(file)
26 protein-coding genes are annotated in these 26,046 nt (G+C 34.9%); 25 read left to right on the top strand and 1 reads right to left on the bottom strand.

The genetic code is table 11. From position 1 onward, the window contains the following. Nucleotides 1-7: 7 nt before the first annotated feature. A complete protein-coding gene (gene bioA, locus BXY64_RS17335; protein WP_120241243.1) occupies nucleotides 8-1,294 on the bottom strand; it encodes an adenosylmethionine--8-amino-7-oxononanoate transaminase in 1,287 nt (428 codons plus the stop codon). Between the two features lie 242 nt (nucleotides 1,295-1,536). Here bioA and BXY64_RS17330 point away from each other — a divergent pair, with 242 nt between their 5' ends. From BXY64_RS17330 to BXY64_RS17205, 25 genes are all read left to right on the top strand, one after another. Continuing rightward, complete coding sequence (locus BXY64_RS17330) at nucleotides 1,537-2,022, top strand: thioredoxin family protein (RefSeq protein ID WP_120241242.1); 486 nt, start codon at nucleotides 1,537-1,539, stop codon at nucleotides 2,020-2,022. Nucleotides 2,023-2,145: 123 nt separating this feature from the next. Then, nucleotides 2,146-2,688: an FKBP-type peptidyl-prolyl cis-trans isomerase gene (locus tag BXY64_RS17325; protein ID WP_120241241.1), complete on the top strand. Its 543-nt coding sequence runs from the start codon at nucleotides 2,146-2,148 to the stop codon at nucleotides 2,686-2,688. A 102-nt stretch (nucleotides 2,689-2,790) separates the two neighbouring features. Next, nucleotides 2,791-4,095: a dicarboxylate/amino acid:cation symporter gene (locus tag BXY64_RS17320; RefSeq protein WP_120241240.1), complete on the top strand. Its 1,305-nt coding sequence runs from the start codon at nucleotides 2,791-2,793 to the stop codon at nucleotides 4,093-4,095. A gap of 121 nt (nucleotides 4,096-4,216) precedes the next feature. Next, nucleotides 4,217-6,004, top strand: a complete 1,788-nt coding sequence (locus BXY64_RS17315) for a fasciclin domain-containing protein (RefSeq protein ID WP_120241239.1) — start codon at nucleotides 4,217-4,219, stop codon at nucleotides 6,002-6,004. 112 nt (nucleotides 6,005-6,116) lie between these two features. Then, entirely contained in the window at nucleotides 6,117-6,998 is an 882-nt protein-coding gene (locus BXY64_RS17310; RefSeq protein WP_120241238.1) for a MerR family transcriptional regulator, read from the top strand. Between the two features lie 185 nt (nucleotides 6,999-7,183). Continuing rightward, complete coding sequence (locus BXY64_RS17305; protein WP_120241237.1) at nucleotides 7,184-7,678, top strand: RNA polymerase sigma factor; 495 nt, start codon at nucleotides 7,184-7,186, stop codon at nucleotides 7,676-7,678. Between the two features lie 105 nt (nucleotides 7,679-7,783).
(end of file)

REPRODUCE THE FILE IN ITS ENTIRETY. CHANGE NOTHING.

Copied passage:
26 protein-coding genes are annotated in these 26,046 nt (G+C 34.9%); 25 read left to right on the top strand and 1 reads right to left on the bottom strand.

The genetic code is table 11. From position 1 onward, the window contains the following. Nucleotides 1-7: 7 nt before the first annotated feature. A complete protein-coding gene (gene bioA, locus BXY64_RS17335; protein WP_120241243.1) occupies nucleotides 8-1,294 on the bottom strand; it encodes an adenosylmethionine--8-amino-7-oxononanoate transaminase in 1,287 nt (428 codons plus the stop codon). Between the two features lie 242 nt (nucleotides 1,295-1,536). Here bioA and BXY64_RS17330 point away from each other — a divergent pair, with 242 nt between their 5' ends. From BXY64_RS17330 to BXY64_RS17205, 25 genes are all read left to right on the top strand, one after another. Continuing rightward, complete coding sequence (locus BXY64_RS17330) at nucleotides 1,537-2,022, top strand: thioredoxin family protein (RefSeq protein ID WP_120241242.1); 486 nt, start codon at nucleotides 1,537-1,539, stop codon at nucleotides 2,020-2,022. Nucleotides 2,023-2,145: 123 nt separating this feature from the next. Then, nucleotides 2,146-2,688: an FKBP-type peptidyl-prolyl cis-trans isomerase gene (locus tag BXY64_RS17325; protein ID WP_120241241.1), complete on the top strand. Its 543-nt coding sequence runs from the start codon at nucleotides 2,146-2,148 to the stop codon at nucleotides 2,686-2,688. A 102-nt stretch (nucleotides 2,689-2,790) separates the two neighbouring features. Next, nucleotides 2,791-4,095: a dicarboxylate/amino acid:cation symporter gene (locus tag BXY64_RS17320; RefSeq protein WP_120241240.1), complete on the top strand. Its 1,305-nt coding sequence runs from the start codon at nucleotides 2,791-2,793 to the stop codon at nucleotides 4,093-4,095. A gap of 121 nt (nucleotides 4,096-4,216) precedes the next feature. Next, nucleotides 4,217-6,004, top strand: a complete 1,788-nt coding sequence (locus BXY64_RS17315) for a fasciclin domain-containing protein (RefSeq protein ID WP_120241239.1) — start codon at nucleotides 4,217-4,219, stop codon at nucleotides 6,002-6,004. 112 nt (nucleotides 6,005-6,116) lie between these two features. Then, entirely contained in the window at nucleotides 6,117-6,998 is an 882-nt protein-coding gene (locus BXY64_RS17310; RefSeq protein WP_120241238.1) for a MerR family transcriptional regulator, read from the top strand. Between the two features lie 185 nt (nucleotides 6,999-7,183). Continuing rightward, complete coding sequence (locus BXY64_RS17305; protein WP_120241237.1) at nucleotides 7,184-7,678, top strand: RNA polymerase sigma factor; 495 nt, start codon at nucleotides 7,184-7,186, stop codon at nucleotides 7,676-7,678. Between the two features lie 105 nt (nucleotides 7,679-7,783).